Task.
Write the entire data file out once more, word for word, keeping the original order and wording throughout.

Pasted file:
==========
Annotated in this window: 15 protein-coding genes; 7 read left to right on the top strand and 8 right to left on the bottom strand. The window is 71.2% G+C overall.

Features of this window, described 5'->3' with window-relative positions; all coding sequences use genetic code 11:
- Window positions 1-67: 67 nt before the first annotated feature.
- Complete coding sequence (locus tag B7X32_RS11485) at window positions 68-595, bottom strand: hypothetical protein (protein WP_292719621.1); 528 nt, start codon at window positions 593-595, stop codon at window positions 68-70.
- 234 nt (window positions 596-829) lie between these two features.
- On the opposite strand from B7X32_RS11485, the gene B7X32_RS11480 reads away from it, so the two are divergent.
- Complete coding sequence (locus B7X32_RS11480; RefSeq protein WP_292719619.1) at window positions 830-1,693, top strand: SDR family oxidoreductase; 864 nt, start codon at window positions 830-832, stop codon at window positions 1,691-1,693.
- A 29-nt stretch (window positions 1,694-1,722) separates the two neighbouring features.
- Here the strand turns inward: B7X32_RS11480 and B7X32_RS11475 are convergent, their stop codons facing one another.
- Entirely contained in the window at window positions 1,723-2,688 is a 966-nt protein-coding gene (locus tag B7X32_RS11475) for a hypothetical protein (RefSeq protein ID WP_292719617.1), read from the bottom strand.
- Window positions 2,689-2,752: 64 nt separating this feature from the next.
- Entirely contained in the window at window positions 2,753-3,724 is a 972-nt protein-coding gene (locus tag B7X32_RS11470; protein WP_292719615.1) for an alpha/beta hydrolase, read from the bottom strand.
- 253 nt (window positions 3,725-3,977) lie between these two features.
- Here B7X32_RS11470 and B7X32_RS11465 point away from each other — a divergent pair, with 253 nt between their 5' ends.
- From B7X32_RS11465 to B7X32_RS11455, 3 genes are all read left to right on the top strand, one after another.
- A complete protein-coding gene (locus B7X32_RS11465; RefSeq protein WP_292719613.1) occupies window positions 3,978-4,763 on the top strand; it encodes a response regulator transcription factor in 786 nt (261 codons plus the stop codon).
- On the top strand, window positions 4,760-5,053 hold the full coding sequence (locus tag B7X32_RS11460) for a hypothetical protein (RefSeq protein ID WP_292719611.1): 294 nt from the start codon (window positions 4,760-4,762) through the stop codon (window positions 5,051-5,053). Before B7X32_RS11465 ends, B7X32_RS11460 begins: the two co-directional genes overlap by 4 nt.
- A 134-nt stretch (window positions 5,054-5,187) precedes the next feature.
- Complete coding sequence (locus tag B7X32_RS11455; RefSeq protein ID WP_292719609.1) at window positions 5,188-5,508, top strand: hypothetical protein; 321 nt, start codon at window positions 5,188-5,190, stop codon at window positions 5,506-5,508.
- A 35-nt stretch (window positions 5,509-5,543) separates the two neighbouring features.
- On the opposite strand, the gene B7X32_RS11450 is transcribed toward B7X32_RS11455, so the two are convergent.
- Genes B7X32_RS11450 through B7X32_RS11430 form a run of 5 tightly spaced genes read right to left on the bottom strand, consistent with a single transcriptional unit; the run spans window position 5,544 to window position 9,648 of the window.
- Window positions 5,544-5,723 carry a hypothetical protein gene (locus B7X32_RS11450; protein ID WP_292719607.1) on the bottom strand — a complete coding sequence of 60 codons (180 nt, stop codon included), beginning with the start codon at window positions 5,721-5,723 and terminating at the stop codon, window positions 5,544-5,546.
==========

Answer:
Annotated in this window: 15 protein-coding genes; 7 read left to right on the top strand and 8 right to left on the bottom strand. The window is 71.2% G+C overall.

Features of this window, described 5'->3' with window-relative positions; all coding sequences use genetic code 11:
- Window positions 1-67: 67 nt before the first annotated feature.
- Complete coding sequence (locus tag B7X32_RS11485) at window positions 68-595, bottom strand: hypothetical protein (protein WP_292719621.1); 528 nt, start codon at window positions 593-595, stop codon at window positions 68-70.
- 234 nt (window positions 596-829) lie between these two features.
- On the opposite strand from B7X32_RS11485, the gene B7X32_RS11480 reads away from it, so the two are divergent.
- Complete coding sequence (locus B7X32_RS11480; RefSeq protein WP_292719619.1) at window positions 830-1,693, top strand: SDR family oxidoreductase; 864 nt, start codon at window positions 830-832, stop codon at window positions 1,691-1,693.
- A 29-nt stretch (window positions 1,694-1,722) separates the two neighbouring features.
- Here the strand turns inward: B7X32_RS11480 and B7X32_RS11475 are convergent, their stop codons facing one another.
- Entirely contained in the window at window positions 1,723-2,688 is a 966-nt protein-coding gene (locus tag B7X32_RS11475) for a hypothetical protein (RefSeq protein ID WP_292719617.1), read from the bottom strand.
- Window positions 2,689-2,752: 64 nt separating this feature from the next.
- Entirely contained in the window at window positions 2,753-3,724 is a 972-nt protein-coding gene (locus tag B7X32_RS11470; protein WP_292719615.1) for an alpha/beta hydrolase, read from the bottom strand.
- 253 nt (window positions 3,725-3,977) lie between these two features.
- Here B7X32_RS11470 and B7X32_RS11465 point away from each other — a divergent pair, with 253 nt between their 5' ends.
- From B7X32_RS11465 to B7X32_RS11455, 3 genes are all read left to right on the top strand, one after another.
- A complete protein-coding gene (locus B7X32_RS11465; RefSeq protein WP_292719613.1) occupies window positions 3,978-4,763 on the top strand; it encodes a response regulator transcription factor in 786 nt (261 codons plus the stop codon).
- On the top strand, window positions 4,760-5,053 hold the full coding sequence (locus tag B7X32_RS11460) for a hypothetical protein (RefSeq protein ID WP_292719611.1): 294 nt from the start codon (window positions 4,760-4,762) through the stop codon (window positions 5,051-5,053). Before B7X32_RS11465 ends, B7X32_RS11460 begins: the two co-directional genes overlap by 4 nt.
- A 134-nt stretch (window positions 5,054-5,187) precedes the next feature.
- Complete coding sequence (locus tag B7X32_RS11455; RefSeq protein ID WP_292719609.1) at window positions 5,188-5,508, top strand: hypothetical protein; 321 nt, start codon at window positions 5,188-5,190, stop codon at window positions 5,506-5,508.
- A 35-nt stretch (window positions 5,509-5,543) separates the two neighbouring features.
- On the opposite strand, the gene B7X32_RS11450 is transcribed toward B7X32_RS11455, so the two are convergent.
- Genes B7X32_RS11450 through B7X32_RS11430 form a run of 5 tightly spaced genes read right to left on the bottom strand, consistent with a single transcriptional unit; the run spans window position 5,544 to window position 9,648 of the window.
- Window positions 5,544-5,723 carry a hypothetical protein gene (locus B7X32_RS11450; protein ID WP_292719607.1) on the bottom strand — a complete coding sequence of 60 codons (180 nt, stop codon included), beginning with the start codon at window positions 5,721-5,723 and terminating at the stop codon, window positions 5,544-5,546.